A T T E N T I O N
Please do not be one of
those hand loaders who is going to search through this information just
to find the stated "MAXIMUM" load and start with that.
There is much more to
determining your maximum load than just how much powder you can dump in
Temperature, bullet type,
bullet weight, bullet seating depth, barrel twist, grove diameter,
chamber throat profile. These are just a few of the variables that can
affect velocity and pressure.
In our never-ending search for
high velocity, anyone can overload a cartridge to achieve "BRAGGING
In doing so however, you risk
damaging your rifle, endangering yourself and those around you.
The following information will
assist you in working up an accurate, high velocity load for your rifle
in a safe and prudent manner.
A good set of reloading dies, a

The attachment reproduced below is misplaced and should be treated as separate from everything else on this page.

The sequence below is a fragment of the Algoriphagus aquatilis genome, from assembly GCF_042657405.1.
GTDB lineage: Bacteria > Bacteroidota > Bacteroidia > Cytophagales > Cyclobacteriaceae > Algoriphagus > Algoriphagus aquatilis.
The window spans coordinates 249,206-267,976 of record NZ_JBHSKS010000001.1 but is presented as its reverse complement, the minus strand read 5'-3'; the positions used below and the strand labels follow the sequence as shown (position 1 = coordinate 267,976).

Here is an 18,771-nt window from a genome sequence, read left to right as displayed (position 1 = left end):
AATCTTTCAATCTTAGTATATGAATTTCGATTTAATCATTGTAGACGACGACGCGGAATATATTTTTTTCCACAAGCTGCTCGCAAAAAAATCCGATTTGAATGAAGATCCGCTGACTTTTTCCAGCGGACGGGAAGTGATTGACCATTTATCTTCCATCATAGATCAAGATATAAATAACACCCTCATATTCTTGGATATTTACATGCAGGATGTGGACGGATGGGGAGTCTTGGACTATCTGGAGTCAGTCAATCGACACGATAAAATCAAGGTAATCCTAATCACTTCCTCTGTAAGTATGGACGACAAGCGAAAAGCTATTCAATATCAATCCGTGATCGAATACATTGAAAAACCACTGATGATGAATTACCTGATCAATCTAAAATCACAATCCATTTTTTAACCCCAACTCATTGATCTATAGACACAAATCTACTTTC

quality set of calipers, an accurate powder scale and a reliable
chronograph are some of the items you will need.
Begin by firing the first shot
with the starting load and record seating depth and velocity.
Increase the powder charge no
more than 1 grain at a time. If you experience ANY ONE of the
following signs of pressure, reduce your powder charge by 10% and
consider that your maximum load. Never exceed the maximum
load stated in the following chart regardless of whether or not any
pressure signs are apparent.
you begin to see pressure signs on the primer such as flattening
or "cratering" around the firing pin dent.
enough brass flows into the ejector pin hole on the bolt face so
as to cause a shiny spot or dent when the cartridge is ejected.
ejecting the fired cartridge, the bolt is sticky or hard to